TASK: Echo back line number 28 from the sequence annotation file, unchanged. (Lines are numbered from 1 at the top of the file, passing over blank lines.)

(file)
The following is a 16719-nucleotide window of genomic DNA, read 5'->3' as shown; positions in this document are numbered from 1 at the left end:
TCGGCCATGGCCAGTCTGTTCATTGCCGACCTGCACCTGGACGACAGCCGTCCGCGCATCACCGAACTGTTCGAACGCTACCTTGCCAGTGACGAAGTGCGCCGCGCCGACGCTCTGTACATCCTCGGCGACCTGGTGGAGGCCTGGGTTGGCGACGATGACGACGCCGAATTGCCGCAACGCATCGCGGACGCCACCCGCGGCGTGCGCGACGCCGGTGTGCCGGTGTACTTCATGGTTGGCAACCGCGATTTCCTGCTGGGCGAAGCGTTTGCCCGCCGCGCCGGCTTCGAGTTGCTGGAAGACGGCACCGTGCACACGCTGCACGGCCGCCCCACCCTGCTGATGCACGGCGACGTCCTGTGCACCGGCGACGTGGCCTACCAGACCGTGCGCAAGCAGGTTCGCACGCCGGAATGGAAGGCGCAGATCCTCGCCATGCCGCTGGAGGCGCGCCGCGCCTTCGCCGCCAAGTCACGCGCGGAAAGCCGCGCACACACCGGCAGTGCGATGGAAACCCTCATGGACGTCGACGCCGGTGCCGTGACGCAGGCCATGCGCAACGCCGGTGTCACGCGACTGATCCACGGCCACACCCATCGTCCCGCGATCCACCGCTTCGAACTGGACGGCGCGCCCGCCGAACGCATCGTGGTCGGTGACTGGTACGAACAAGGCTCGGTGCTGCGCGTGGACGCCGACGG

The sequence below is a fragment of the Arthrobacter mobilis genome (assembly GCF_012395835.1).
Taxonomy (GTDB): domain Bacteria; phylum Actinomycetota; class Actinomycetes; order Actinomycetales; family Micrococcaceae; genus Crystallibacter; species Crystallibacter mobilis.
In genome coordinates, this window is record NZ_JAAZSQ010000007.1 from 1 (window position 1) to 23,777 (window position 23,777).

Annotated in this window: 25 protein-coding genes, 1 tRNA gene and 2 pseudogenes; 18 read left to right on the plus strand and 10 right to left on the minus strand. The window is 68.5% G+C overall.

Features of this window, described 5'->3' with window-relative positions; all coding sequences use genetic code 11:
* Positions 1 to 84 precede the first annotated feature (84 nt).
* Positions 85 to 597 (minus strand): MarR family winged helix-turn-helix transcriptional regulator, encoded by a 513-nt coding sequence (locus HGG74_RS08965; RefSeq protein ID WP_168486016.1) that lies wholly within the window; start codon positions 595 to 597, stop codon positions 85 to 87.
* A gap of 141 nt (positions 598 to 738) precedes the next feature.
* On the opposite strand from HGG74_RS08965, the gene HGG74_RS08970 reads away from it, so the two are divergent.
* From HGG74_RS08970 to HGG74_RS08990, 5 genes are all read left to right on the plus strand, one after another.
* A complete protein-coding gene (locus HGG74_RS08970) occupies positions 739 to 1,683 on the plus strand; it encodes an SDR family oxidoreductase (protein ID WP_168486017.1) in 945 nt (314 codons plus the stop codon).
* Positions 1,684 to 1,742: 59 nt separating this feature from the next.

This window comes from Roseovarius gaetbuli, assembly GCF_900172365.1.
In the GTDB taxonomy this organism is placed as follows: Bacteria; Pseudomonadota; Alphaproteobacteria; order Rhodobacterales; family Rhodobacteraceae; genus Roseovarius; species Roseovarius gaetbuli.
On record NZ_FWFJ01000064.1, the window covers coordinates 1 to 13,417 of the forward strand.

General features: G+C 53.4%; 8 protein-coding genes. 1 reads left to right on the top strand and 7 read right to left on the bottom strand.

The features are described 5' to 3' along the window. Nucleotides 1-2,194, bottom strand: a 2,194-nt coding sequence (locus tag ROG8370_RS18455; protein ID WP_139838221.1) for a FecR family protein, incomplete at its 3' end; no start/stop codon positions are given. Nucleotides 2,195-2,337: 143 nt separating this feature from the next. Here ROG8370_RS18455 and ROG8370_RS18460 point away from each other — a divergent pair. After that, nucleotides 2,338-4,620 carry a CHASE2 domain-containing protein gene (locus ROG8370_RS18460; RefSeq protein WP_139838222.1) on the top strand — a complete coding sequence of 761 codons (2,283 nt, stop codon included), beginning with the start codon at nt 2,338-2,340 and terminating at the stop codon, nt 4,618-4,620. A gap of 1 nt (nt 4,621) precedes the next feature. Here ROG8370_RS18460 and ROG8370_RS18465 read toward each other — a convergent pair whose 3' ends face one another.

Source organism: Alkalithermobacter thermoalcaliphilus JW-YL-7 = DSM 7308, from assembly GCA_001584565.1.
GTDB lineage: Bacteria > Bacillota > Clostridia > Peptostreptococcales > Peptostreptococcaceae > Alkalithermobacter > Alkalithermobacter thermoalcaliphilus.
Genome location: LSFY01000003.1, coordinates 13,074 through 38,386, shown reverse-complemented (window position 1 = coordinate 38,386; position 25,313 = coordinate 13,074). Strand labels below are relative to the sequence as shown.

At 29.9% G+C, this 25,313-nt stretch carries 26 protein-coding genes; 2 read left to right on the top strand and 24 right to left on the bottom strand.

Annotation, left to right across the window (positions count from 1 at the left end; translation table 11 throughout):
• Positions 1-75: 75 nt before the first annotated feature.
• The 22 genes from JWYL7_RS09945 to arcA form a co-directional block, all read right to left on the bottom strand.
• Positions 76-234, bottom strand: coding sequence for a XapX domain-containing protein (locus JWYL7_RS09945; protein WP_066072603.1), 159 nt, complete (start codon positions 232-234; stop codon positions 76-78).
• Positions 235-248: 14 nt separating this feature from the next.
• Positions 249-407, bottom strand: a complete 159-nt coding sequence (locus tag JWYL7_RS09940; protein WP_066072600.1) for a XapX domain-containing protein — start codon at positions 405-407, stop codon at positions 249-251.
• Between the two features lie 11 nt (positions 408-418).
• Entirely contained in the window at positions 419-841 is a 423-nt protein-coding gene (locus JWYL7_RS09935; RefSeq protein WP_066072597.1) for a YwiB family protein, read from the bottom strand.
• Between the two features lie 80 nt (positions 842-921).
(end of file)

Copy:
• Positions 235-248: 14 nt separating this feature from the next.